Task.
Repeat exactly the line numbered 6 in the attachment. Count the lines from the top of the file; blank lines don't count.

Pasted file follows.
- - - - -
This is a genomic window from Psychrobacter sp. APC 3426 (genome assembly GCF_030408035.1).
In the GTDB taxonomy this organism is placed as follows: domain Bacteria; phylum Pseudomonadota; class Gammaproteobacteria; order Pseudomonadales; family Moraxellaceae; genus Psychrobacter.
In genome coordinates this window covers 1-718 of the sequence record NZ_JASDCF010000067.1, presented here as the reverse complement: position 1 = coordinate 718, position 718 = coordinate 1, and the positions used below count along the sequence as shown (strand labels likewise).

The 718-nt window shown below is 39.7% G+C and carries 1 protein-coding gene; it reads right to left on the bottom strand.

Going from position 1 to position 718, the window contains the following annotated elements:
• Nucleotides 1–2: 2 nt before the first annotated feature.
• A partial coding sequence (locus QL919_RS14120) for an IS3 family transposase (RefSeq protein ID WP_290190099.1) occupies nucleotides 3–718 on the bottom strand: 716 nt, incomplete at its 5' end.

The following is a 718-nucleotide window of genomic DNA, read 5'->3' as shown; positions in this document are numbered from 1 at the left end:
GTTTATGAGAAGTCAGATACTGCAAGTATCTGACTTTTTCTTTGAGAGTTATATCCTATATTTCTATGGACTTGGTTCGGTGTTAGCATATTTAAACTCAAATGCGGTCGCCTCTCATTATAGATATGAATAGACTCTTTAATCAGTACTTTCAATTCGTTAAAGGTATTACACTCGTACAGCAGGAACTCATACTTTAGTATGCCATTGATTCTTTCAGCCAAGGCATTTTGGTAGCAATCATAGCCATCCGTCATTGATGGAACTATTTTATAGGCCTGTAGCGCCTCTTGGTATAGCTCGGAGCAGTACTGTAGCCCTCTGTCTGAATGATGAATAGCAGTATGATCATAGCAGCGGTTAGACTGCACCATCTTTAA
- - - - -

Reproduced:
• Nucleotides 1–2: 2 nt before the first annotated feature.